CHARLOTTE -- The Carolina Panthers matched last season's win total at Bank of America Stadium with their 24-9 win over Atlanta on Sunday, and the way they did it harkened back to the style that's worked so well for them before.
The gameplan was as subtle as a sledgehammer, and demanding of the group that's going to have to carry the team this year.
"We played good," defensive end Julius Peppers said of the smothering his side laid on. "It's not a surprise to me or really to anybody in here that we're playing good. We expected to play good.
"If we don't play good, that's unacceptable really, with the talent and the guys we've got in here."
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For the third week in four, the Panthers dropped the league's leading rusher cold, this time preventing Atlanta's Michael Turner from running over them.
Just as they did to defending rushing champ LaDainian Tomlinson in San Diego, and just as they did to Minnesota's Adrian Peterson last week, they took a guy who was at the top of the heap and put him somewhere else by the end of the day.
Turner was averaging 122 yards per game coming in, but left with just 56. Without the key to their offense, the Falcons sputtered around him, unable to take advantage of more special-teams errors. In fact, Atlanta got just three field goals on the day, one coming off a blocked punt and another after a Panthers penalty wiped out a Jason Elam miss.
Peppers said his side of the ball took last week's loss at Minnesota personally. Even though they kept Peterson from deciding the game, they did allow Gus Frerotte to burn them through the air, and they decided it wasn't happening again.
The message was simple, and was outlined by several.
"Last week, we got out-hit, we got out-physicaled, we got out-hustled on defense," Peppers said. "We told ourselves we're not going to let that happen this week. It's not going to happen again. So we got challenged by the coaches this week on that and we also challenged ourselves.
"Nobody's going to out-hustle us or out-hit us or out-physical us anymore."
The Falcons certainly didn't, though it wasn't for a lack of trying.
The young rebuilding effort there is well ahead of schedule, but they ran into the wall that divides them from more established teams. Without Turner to lean on, rookie quarterback Matt Ryan failed to impress, managing a few plays but not enough to get in the way of a determined Panthers team.
"The motto is to bend, don't break," linebacker Jon Beason said. "They're going to make plays; those guys over there get paid, too. But at the end of the day, you just want to stand up and keep them out of the end zone. We know our offense is going to score points, but a couple field goals here and there, our offense scores points, we're going to win a lot of games.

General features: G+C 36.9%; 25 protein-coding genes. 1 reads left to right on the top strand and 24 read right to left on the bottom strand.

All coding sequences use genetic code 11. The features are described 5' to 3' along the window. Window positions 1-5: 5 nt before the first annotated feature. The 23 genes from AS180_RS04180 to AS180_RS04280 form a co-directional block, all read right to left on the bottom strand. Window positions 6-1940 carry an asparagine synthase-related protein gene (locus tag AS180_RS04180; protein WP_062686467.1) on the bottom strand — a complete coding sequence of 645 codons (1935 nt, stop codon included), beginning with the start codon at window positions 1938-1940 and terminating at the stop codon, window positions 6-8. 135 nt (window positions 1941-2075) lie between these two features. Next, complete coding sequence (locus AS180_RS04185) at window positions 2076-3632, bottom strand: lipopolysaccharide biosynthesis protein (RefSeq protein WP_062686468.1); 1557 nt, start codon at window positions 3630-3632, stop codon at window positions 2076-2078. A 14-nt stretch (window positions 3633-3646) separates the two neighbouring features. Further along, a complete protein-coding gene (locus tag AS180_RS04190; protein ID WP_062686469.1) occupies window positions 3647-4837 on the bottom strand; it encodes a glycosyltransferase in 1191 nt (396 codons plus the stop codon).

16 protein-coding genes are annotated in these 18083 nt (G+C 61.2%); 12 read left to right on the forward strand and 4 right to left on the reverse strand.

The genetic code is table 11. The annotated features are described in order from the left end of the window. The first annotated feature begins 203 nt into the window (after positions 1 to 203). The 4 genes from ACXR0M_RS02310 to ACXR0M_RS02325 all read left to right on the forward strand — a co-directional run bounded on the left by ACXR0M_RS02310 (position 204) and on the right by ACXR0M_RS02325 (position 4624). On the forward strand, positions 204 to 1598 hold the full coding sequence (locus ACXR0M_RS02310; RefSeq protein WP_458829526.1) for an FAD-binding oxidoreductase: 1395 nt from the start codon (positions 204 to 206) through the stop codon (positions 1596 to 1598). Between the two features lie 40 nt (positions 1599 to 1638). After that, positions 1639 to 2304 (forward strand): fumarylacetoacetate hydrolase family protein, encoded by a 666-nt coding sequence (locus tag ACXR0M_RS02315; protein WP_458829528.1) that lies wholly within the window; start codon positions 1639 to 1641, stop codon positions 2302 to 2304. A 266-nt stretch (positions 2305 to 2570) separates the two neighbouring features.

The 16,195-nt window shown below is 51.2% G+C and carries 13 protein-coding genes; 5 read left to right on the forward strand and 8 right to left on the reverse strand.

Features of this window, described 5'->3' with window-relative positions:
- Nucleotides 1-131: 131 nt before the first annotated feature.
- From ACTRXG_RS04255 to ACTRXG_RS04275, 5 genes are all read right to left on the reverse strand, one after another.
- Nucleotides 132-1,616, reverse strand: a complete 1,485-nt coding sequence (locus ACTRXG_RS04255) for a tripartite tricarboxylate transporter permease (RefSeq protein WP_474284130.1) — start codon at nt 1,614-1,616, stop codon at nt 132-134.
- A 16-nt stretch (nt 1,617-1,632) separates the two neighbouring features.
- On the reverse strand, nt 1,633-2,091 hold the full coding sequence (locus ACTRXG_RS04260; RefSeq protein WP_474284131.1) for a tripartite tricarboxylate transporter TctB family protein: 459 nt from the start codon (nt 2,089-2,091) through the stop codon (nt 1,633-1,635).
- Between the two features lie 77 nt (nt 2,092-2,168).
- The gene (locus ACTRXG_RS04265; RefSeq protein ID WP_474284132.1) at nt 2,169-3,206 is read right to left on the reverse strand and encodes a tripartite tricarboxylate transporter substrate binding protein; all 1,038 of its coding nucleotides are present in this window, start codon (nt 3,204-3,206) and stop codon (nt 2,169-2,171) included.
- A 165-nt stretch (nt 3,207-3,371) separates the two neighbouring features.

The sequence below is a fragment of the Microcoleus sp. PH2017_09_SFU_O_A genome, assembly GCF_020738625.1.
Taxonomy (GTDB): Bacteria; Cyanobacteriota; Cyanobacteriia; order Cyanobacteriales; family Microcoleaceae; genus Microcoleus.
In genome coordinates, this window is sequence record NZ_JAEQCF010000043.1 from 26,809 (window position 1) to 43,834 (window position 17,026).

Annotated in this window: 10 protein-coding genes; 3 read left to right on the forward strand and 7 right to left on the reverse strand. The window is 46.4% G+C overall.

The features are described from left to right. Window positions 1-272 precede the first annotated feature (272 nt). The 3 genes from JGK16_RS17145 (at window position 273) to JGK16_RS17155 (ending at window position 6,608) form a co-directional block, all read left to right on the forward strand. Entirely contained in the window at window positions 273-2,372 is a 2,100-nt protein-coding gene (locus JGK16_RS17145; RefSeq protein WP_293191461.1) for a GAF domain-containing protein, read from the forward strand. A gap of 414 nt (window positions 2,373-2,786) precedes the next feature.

"We know we've been playing good as a team. We've had glimpses where we've had a little letdown. This week, we wanted to come out and try to be great. I think guys answered the bell."
They did it with just enough contributions from the offense, which was working out of its normal order.
"Today was one of those days," wide receiver Muhsin Muhammad said. "Maybe the passing game set up the running game."
The Panthers ran enough, 33 times for 107 yards, but neither DeAngelo Williams (57) nor Jonathan Stewart (52) was able to find consistent creases. So a sore-legged Jake Delhomme simply beat the Falcons through the air, throwing for 294 yards and two touchdowns, one each to Steve Smith and Muhammad.
Smith left without talking to reporters, but both Muhammad and Delhomme talked about the chemistry in the passing game that was so apparent throughout the day.
"I think it's trust -- I trust them, they trust me," Delhomme said. "It's body language and watching them run certain routes. We rep a lot of things together. We talk about a lot of things. I'm not saying there will never be miscommunication, it's going to happen. ...
"You just want to make sure everybody is on the same page. It's just nice having those two guys. You get comfortable with guys."
The day wasn't all silver lining, as Delhomme and two of his protectors were hobbled.
Left tackle Jordan Gross was knocked out in the first quarter with a potentially serious concussion and didn't return. Right tackle Jeff Otah left in the third with an ankle sprain. Delhomme was hobbling after taking a knee to the right leg early in the game, and will likely be limping much worse when the euphoria of this one wears off.
But it was the way the Panthers bounced back from several things that buoyed them afterward.
For the second time this year, the offensive line played well without two starters (as Otah and Travelle Wharton weren't able to finish the San Diego game), allowing Delhomme to get through without a sack.
They also continued to make silly mental mistakes, with false starts and illegal formation penalties, and coach John Fox reversing last week's blunder by failing to call a timeout with 12 men on the field for a field goal.
But now, at the quarter pole of the season, they're 3-1. Included are a pair of home wins, long a bugaboo for a team that's been better on the road under Fox.
"Hopefully, we can say this is a turning point, because we have won every way," Muhammad said.
Perhaps most importantly, they've created a feeling that they're on the way to something, something special.
"The guys we have here believe in the system, believe in the coaches and believe in what we do," linebacker Na'il Diggs said. "That's what it is, is guys believing and buying in that we can be good.
"As long as we don't make mistakes, as long as we play hard, don't take days off, we can go as far as we want to."